A Letter from Angela
On a sunny Saturday morning in January 2018, my phone erupted with a strident emergency alert sound and displayed this message:
BALLISTIC MISSILE THREAT INBOUND TO HAWAII. SEEK IMMEDIATE SHELTER. THIS IS NOT A DRILL.
At the time, my husband, Adam, our two daughters, and I were wrapping up our last weeks as residents of Kauai. We were in the throes of preparing to move to the San Juan Islands, where I would soon start my dream job as the Preservation Trust’s Executive Director.
The alert sounded just after 8am. After a moment of initial shock, the first thing that popped into my mind was, “What’s our plan?” How could we “seek immediate shelter” from this seemingly inescapable threat?
It’s hard to plan for a threat you’ve never faced before. We had prepared for hurricanes, but what do you do about a nuclear missile? We loaded the girls and a box of canned food into the car and went to the storm shelter at the local high school. After 40 panicked minutes, the word came that it was a false alarm.
Climate change feels as scary as an incoming missile, except we know relief isn’t going to come in the form of a false alarm. We’re seeing its effects already, with hotter, drier summers; increasing pressure from invasive species; heightened risk of wildfire; and more extreme weather events, such as increased winter rainfall and flooding. How can we protect your investment, as SJPT donors, volunteers, and partners, from these unprecedented threats to the island land that we are committed to steward, forever? What’s our plan?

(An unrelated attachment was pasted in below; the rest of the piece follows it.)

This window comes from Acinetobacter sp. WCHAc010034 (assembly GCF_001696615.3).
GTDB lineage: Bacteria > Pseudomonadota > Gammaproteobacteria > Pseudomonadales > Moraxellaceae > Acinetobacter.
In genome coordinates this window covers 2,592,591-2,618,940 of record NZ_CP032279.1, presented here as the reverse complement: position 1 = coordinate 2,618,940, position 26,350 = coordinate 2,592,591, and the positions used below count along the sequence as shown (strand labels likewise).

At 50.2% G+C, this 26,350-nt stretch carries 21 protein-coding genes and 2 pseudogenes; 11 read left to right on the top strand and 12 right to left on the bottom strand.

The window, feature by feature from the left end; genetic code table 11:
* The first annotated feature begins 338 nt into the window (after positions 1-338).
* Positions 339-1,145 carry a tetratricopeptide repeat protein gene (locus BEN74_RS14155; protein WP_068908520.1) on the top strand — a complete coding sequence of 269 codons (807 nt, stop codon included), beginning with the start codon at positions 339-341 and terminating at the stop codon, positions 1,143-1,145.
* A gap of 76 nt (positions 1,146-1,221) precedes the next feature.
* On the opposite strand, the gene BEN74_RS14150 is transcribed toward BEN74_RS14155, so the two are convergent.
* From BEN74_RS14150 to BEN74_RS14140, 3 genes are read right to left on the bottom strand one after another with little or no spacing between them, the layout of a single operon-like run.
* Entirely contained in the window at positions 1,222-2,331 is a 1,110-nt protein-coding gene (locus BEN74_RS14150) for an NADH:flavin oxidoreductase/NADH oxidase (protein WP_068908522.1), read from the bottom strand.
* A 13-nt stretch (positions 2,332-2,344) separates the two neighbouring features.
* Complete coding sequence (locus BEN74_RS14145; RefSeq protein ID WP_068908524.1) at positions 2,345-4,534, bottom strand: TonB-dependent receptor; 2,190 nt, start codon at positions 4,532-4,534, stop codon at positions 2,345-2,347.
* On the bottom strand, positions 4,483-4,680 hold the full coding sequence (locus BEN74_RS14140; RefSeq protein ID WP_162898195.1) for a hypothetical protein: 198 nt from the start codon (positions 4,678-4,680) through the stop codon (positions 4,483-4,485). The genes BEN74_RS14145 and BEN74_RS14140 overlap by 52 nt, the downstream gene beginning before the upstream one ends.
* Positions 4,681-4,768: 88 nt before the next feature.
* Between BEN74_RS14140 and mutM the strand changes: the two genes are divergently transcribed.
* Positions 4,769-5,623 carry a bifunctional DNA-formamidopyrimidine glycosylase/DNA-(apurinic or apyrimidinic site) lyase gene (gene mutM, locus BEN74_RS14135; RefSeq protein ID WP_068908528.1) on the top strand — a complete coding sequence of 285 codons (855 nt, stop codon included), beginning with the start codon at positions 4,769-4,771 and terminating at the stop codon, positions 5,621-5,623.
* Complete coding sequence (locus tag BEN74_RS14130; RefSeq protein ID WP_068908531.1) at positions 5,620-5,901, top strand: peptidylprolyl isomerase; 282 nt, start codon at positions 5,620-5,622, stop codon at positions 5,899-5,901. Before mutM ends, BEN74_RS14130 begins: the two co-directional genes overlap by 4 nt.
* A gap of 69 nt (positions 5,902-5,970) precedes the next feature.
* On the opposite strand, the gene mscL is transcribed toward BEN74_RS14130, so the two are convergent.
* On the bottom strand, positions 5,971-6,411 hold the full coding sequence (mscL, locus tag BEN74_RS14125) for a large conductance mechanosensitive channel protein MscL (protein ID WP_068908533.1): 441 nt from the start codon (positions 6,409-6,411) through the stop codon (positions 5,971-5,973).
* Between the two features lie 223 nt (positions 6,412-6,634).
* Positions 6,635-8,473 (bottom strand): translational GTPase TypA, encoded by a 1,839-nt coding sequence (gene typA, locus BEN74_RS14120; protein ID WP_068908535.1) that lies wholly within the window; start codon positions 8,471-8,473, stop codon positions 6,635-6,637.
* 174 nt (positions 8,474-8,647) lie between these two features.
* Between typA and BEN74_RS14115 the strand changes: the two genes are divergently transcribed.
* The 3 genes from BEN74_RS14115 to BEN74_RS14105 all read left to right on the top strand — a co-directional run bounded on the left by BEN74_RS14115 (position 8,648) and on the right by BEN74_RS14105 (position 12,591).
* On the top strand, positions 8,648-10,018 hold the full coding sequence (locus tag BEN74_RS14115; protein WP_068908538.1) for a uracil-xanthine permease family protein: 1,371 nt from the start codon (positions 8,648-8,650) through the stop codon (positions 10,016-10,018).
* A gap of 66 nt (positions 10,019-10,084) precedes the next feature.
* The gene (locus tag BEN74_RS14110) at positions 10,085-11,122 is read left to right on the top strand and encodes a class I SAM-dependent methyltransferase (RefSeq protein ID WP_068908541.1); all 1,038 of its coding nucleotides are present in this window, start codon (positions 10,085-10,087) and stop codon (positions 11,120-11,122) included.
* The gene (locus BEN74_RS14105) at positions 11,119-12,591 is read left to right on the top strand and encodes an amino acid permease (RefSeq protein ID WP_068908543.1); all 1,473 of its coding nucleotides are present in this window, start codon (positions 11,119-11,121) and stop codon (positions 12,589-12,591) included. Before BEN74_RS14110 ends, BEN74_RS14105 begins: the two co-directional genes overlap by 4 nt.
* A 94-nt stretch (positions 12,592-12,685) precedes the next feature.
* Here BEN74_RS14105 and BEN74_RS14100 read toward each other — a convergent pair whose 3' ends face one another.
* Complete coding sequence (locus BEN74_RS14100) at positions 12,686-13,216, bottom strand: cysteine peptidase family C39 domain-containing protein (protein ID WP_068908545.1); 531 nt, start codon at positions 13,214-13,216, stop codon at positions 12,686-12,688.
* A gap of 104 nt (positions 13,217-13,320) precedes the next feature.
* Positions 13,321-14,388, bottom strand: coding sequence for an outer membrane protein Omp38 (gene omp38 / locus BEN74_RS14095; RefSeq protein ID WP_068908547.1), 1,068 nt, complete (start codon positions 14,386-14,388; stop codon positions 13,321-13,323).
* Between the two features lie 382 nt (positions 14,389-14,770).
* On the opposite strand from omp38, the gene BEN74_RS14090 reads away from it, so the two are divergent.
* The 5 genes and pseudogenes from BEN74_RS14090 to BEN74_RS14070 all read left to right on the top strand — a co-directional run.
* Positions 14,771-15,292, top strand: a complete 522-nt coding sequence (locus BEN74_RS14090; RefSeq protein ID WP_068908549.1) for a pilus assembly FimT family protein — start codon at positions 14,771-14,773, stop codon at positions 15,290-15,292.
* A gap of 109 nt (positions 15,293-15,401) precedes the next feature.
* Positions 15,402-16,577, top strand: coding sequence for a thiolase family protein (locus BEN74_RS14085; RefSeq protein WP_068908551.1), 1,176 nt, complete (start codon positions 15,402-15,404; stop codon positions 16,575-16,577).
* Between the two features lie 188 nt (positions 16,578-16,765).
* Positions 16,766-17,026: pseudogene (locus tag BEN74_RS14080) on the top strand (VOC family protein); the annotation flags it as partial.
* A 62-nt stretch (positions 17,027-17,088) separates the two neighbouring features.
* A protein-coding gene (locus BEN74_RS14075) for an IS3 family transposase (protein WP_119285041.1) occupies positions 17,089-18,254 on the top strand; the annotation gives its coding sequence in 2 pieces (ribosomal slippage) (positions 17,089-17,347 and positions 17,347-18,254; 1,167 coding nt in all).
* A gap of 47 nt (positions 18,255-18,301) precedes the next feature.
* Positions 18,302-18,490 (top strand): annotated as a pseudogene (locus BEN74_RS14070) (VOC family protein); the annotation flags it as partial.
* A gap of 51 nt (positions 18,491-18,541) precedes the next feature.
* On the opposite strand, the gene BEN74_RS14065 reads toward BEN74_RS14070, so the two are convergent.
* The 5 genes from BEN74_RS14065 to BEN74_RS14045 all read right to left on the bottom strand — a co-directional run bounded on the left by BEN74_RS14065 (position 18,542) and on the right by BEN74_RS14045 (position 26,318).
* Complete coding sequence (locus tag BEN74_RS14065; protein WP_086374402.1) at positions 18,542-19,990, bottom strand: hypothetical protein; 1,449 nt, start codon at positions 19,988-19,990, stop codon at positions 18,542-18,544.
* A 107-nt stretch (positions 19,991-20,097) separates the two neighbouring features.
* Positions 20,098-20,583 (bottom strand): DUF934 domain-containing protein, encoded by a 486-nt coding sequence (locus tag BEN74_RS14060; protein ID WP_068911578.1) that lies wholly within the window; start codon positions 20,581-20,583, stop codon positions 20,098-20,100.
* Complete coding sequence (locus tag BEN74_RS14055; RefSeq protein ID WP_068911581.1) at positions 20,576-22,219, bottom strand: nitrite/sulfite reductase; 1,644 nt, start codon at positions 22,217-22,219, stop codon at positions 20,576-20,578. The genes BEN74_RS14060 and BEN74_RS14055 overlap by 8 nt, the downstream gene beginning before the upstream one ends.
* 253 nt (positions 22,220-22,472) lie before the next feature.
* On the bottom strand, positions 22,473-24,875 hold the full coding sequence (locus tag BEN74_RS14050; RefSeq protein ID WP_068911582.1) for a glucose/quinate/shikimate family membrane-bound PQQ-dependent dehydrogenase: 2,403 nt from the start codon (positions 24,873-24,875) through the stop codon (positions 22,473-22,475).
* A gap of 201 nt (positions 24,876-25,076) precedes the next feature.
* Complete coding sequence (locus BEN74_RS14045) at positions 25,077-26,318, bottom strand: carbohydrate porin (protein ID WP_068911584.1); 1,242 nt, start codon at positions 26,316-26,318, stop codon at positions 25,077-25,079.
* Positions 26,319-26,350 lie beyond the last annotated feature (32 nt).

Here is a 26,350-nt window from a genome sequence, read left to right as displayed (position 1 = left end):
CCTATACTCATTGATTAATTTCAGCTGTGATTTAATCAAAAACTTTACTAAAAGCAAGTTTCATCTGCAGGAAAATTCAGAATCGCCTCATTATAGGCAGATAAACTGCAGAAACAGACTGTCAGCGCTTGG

The good news is, we’re working on one. In October, we launched a new planning effort that will set SJPT’s conservation priorities for the next ten years. This new, fully climate-informed Strategic Conservation Plan will direct our approach to permanent land protection and stewardship to strengthen the resilience of our lands for plants, animals, and people as climate impacts increase.
We will share key findings and strategies with other Salish Sea land trusts and conservation partners (such as the San Juan County Land Bank and Coast Salish Tribes) as we work together on achieving a shared vision of island conservation not for a limited few, but for all.
This past year, with your support, we’ve pursued the “Three Cs” of our mission—Conserve, Care, and Connect—in many ways. We’ve highlighted a few of them in the following pages. Above all, we want to thank you, our donors, volunteers, and partners, without whom none of this work would be possible.
Angela Anderson, Executive Director